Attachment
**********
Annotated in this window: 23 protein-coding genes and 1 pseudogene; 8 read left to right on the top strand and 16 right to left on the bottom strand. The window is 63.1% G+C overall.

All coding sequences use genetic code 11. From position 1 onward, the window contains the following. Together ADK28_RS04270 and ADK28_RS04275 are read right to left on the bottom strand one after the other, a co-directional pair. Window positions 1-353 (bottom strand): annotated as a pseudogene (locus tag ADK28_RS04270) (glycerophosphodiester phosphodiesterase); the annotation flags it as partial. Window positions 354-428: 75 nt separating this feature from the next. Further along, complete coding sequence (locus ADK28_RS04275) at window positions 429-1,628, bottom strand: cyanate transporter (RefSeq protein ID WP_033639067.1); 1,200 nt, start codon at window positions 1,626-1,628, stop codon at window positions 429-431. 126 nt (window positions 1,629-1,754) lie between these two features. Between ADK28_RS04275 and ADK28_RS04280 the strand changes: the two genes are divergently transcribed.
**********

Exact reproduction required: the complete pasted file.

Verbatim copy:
Annotated in this window: 23 protein-coding genes and 1 pseudogene; 8 read left to right on the top strand and 16 right to left on the bottom strand. The window is 63.1% G+C overall.

All coding sequences use genetic code 11. From position 1 onward, the window contains the following. Together ADK28_RS04270 and ADK28_RS04275 are read right to left on the bottom strand one after the other, a co-directional pair. Window positions 1-353 (bottom strand): annotated as a pseudogene (locus tag ADK28_RS04270) (glycerophosphodiester phosphodiesterase); the annotation flags it as partial. Window positions 354-428: 75 nt separating this feature from the next. Further along, complete coding sequence (locus ADK28_RS04275) at window positions 429-1,628, bottom strand: cyanate transporter (RefSeq protein ID WP_033639067.1); 1,200 nt, start codon at window positions 1,626-1,628, stop codon at window positions 429-431. 126 nt (window positions 1,629-1,754) lie between these two features. Between ADK28_RS04275 and ADK28_RS04280 the strand changes: the two genes are divergently transcribed.